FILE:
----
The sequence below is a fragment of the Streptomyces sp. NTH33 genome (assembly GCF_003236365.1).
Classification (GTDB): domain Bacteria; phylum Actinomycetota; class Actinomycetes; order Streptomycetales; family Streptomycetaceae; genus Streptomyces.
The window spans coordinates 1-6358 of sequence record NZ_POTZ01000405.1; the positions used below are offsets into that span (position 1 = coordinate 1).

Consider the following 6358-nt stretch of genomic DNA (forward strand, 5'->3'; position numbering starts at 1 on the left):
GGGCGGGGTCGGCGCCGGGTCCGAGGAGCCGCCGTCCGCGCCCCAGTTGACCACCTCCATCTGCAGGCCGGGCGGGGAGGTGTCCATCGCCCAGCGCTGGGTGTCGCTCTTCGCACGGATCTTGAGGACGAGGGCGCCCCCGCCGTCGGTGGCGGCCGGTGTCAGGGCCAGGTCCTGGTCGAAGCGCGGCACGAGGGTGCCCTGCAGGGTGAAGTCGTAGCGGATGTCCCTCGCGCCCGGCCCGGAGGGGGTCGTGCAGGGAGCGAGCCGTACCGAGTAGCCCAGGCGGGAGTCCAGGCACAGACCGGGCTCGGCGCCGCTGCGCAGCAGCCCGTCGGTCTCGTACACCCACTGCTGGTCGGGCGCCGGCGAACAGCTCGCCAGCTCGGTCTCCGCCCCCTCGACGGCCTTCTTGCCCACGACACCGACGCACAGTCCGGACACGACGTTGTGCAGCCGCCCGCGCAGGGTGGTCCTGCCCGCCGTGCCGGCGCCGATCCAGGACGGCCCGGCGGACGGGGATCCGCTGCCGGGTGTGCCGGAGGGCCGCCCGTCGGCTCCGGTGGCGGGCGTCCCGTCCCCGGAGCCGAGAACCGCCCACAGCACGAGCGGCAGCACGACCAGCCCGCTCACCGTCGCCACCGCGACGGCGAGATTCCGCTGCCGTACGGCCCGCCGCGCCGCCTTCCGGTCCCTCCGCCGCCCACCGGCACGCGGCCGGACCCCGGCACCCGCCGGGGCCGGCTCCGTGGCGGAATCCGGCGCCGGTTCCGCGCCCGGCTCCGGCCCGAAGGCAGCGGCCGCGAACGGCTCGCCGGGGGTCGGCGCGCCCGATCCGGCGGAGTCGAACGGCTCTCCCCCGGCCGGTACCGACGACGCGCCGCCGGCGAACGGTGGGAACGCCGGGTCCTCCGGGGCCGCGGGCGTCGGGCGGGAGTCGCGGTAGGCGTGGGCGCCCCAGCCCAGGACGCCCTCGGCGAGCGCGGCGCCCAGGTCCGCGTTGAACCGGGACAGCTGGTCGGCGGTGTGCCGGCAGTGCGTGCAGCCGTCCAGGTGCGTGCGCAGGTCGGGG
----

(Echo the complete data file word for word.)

The sequence below is a fragment of the Streptomyces sp. NTH33 genome (assembly GCF_003236365.1).
Classification (GTDB): domain Bacteria; phylum Actinomycetota; class Actinomycetes; order Streptomycetales; family Streptomycetaceae; genus Streptomyces.
The window spans coordinates 1-6358 of sequence record NZ_POTZ01000405.1; the positions used below are offsets into that span (position 1 = coordinate 1).

Consider the following 6358-nt stretch of genomic DNA (forward strand, 5'->3'; position numbering starts at 1 on the left):
GGGCGGGGTCGGCGCCGGGTCCGAGGAGCCGCCGTCCGCGCCCCAGTTGACCACCTCCATCTGCAGGCCGGGCGGGGAGGTGTCCATCGCCCAGCGCTGGGTGTCGCTCTTCGCACGGATCTTGAGGACGAGGGCGCCCCCGCCGTCGGTGGCGGCCGGTGTCAGGGCCAGGTCCTGGTCGAAGCGCGGCACGAGGGTGCCCTGCAGGGTGAAGTCGTAGCGGATGTCCCTCGCGCCCGGCCCGGAGGGGGTCGTGCAGGGAGCGAGCCGTACCGAGTAGCCCAGGCGGGAGTCCAGGCACAGACCGGGCTCGGCGCCGCTGCGCAGCAGCCCGTCGGTCTCGTACACCCACTGCTGGTCGGGCGCCGGCGAACAGCTCGCCAGCTCGGTCTCCGCCCCCTCGACGGCCTTCTTGCCCACGACACCGACGCACAGTCCGGACACGACGTTGTGCAGCCGCCCGCGCAGGGTGGTCCTGCCCGCCGTGCCGGCGCCGATCCAGGACGGCCCGGCGGACGGGGATCCGCTGCCGGGTGTGCCGGAGGGCCGCCCGTCGGCTCCGGTGGCGGGCGTCCCGTCCCCGGAGCCGAGAACCGCCCACAGCACGAGCGGCAGCACGACCAGCCCGCTCACCGTCGCCACCGCGACGGCGAGATTCCGCTGCCGTACGGCCCGCCGCGCCGCCTTCCGGTCCCTCCGCCGCCCACCGGCACGCGGCCGGACCCCGGCACCCGCCGGGGCCGGCTCCGTGGCGGAATCCGGCGCCGGTTCCGCGCCCGGCTCCGGCCCGAAGGCAGCGGCCGCGAACGGCTCGCCGGGGGTCGGCGCGCCCGATCCGGCGGAGTCGAACGGCTCTCCCCCGGCCGGTACCGACGACGCGCCGCCGGCGAACGGTGGGAACGCCGGGTCCTCCGGGGCCGCGGGCGTCGGGCGGGAGTCGCGGTAGGCGTGGGCGCCCCAGCCCAGGACGCCCTCGGCGAGCGCGGCGCCCAGGTCCGCGTTGAACCGGGACAGCTGGTCGGCGGTGTGCCGGCAGTGCGTGCAGCCGTCCAGGTGCGTGCGCAGGTCGGGG